5. So, it seems that, according to the logic of David Brooks, poverty, educational and health care inequality and, I suppose, a host of other social ills are the result of poor parenting by poor people. In other words, it’s their own damn fault and, by the perverse logic of him and other “level fielders,” trying to address these social ills with government programs is a waste of money and effort because poor people and just that way. Brooks even goes so far as to close his article with the statement that “the rich don’t exploit the poor; they just outcompete (sic) them.” (A note to Mr. Brooks: I grew up in a poor inner city school district and knew by the 9th grade that “outcompete” is not a word. And don’t try to claim “poetic license.” That defense of usage errors rests on the assumption that unconventional usage is acceptable when it is more elegant and artful than standard usage. Your use of “outcompete” is simply lazy and crude, leaving you open for easy shots on the “level playing field” of public discourse. Perhaps if your parents were richer you wouldn’t have some lower-middle class SOB like me correcting you.)
    I am not familiar with the work of Annette Lareau,but what Brooks seems to take from her work is that all rich folks raise their children alike, and the same goes for poor people. Any moron, rich or poor, can tell you that is not the case. The social classes are not homogenous demographic blocks–they are comprised of PEOPLE, and they all do things, like raising their children, a little differently.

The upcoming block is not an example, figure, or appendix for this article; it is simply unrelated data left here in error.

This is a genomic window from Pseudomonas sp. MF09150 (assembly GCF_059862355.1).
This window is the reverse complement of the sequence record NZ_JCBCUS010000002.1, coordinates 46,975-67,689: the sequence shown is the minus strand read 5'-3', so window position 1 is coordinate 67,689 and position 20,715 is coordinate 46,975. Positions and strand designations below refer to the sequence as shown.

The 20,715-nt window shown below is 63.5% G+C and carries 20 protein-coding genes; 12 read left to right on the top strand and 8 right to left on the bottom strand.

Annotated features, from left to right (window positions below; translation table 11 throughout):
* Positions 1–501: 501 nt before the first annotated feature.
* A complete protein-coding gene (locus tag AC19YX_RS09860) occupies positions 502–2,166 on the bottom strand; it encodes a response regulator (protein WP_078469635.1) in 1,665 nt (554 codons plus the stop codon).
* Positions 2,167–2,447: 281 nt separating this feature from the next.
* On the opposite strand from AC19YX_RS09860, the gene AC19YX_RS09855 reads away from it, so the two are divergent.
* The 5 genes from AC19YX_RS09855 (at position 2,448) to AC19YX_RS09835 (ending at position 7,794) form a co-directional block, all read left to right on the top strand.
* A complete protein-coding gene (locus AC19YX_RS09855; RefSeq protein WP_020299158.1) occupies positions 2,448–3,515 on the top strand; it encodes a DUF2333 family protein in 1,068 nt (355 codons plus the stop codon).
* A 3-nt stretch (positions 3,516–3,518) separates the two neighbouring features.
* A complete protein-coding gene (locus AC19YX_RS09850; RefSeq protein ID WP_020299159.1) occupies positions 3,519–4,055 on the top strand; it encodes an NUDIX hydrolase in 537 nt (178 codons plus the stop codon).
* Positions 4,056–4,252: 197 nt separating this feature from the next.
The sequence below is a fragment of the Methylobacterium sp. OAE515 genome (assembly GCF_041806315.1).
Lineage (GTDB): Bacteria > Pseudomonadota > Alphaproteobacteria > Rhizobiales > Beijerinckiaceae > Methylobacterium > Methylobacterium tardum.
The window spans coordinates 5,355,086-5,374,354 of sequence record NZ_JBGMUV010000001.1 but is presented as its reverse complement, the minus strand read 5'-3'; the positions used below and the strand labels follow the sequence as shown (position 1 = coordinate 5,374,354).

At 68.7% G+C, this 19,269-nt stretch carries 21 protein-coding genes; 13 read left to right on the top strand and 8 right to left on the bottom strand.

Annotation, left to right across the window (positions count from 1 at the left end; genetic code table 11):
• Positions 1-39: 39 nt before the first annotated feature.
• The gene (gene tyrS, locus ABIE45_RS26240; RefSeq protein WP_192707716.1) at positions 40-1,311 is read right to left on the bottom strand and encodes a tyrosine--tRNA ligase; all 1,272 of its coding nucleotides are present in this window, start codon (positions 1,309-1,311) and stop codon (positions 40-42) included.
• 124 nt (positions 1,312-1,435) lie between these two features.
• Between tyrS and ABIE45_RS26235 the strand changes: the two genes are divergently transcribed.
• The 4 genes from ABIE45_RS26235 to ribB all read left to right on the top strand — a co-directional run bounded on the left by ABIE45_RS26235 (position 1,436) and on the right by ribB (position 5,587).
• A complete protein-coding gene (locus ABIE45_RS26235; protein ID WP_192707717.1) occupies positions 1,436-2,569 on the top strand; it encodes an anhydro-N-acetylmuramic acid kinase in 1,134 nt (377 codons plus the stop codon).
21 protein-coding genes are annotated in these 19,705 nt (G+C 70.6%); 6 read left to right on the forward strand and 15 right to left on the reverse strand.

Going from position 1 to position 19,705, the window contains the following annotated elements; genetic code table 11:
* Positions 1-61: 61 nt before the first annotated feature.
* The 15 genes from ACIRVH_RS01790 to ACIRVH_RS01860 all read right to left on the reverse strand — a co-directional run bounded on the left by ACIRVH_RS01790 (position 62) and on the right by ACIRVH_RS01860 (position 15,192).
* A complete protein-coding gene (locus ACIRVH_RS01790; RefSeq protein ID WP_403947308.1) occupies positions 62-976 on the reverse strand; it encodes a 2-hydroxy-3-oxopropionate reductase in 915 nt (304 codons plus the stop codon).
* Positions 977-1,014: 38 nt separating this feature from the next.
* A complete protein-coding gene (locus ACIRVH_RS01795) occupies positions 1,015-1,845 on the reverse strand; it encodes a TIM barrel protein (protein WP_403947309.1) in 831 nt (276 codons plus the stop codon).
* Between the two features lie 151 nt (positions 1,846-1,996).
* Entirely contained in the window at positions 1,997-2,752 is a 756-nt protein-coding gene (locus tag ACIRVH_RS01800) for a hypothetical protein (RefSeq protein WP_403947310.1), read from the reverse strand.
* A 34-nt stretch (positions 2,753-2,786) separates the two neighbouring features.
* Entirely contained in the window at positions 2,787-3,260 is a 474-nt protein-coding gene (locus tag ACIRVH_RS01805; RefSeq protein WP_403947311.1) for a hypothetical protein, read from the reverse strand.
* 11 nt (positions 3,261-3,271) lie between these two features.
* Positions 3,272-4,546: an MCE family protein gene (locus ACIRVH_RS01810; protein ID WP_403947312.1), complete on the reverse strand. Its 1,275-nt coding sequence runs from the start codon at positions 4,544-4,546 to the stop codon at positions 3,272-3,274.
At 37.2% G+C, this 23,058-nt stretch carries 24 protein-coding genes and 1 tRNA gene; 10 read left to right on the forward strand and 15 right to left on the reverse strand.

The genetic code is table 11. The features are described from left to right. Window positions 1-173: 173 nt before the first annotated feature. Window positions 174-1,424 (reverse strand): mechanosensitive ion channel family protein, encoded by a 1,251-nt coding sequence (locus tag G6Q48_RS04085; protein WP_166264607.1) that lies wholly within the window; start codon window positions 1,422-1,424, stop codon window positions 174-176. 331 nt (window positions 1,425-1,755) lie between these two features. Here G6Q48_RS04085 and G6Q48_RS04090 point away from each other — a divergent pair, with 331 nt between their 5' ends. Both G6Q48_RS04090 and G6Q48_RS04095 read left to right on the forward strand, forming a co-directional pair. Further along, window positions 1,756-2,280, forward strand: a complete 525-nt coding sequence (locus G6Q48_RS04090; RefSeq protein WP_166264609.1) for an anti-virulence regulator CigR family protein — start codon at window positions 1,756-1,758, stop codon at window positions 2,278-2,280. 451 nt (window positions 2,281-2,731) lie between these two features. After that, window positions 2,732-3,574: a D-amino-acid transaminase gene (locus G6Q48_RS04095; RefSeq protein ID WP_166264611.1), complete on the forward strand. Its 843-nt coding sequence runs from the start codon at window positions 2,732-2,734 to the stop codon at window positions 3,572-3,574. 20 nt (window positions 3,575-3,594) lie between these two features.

As to the notion of “outcompeting,” this assumes that we are all in the same game. Come on now, we all know that the chances of my children even getting into the building were the Bush twins “compete” are slim to none. No, my children will compete on the periphery of the golden halls of you and yours and they will have full and satisfying lives nonetheless. And by God they’ll have the verbal dexterity to do it without having to make up words to express themselves–a trait which I might point out David Brooks shares with our President, a fine specimen of the superior parenting skills of the rich.

  6. However, we often cancel out the benefits of the small family by sending kids to daycare, where they spend the day in a large group!
    Perhaps you’re being too hard on yourself (and others). I would recommend reading the section called “What we know from research” in Jane Waldfogel’s “Social Mobility, Life Chances and the Early Years“. This is a paper published by the London School of Economics’ Centre for Analysis of Social Exclusion, but Waldfogel is an American working (at least at the time) at Columbia, and the research she cites is all or almost all American.